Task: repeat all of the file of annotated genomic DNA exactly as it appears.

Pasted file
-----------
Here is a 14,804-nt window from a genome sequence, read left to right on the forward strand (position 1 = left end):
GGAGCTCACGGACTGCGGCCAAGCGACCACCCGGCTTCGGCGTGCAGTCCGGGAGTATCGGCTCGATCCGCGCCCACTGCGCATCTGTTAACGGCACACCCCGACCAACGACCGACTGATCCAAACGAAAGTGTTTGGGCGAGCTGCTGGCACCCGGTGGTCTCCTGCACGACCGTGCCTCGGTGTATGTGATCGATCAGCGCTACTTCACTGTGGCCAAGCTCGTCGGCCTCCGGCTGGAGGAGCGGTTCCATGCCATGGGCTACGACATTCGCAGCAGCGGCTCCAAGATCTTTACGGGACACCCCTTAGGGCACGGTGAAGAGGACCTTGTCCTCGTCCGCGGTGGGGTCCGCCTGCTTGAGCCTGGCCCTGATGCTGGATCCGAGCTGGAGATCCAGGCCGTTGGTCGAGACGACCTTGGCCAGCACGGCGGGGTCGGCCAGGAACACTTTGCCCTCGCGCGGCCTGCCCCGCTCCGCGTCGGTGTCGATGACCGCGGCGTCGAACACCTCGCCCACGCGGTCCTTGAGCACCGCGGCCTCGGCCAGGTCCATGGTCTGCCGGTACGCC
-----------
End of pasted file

Here is a 14,804-nt window from a genome sequence, read left to right on the forward strand (position 1 = left end):
GGAGCTCACGGACTGCGGCCAAGCGACCACCCGGCTTCGGCGTGCAGTCCGGGAGTATCGGCTCGATCCGCGCCCACTGCGCATCTGTTAACGGCACACCCCGACCAACGACCGACTGATCCAAACGAAAGTGTTTGGGCGAGCTGCTGGCACCCGGTGGTCTCCTGCACGACCGTGCCTCGGTGTATGTGATCGATCAGCGCTACTTCACTGTGGCCAAGCTCGTCGGCCTCCGGCTGGAGGAGCGGTTCCATGCCATGGGCTACGACATTCGCAGCAGCGGCTCCAAGATCTTTACGGGACACCCCTTAGGGCACGGTGAAGAGGACCTTGTCCTCGTCCGCGGTGGGGTCCGCCTGCTTGAGCCTGGCCCTGATGCTGGATCCGAGCTGGAGATCCAGGCCGTTGGTCGAGACGACCTTGGCCAGCACGGCGGGGTCGGCCAGGAACACTTTGCCCTCGCGCGGCCTGCCCCGCTCCGCGTCGGTGTCGATGACCGCGGCGTCGAACACCTCGCCCACGCGGTCCTTGAGCACCGCGGCCTCGGCCAGGTCCATGGTCTGCCGGTACGCC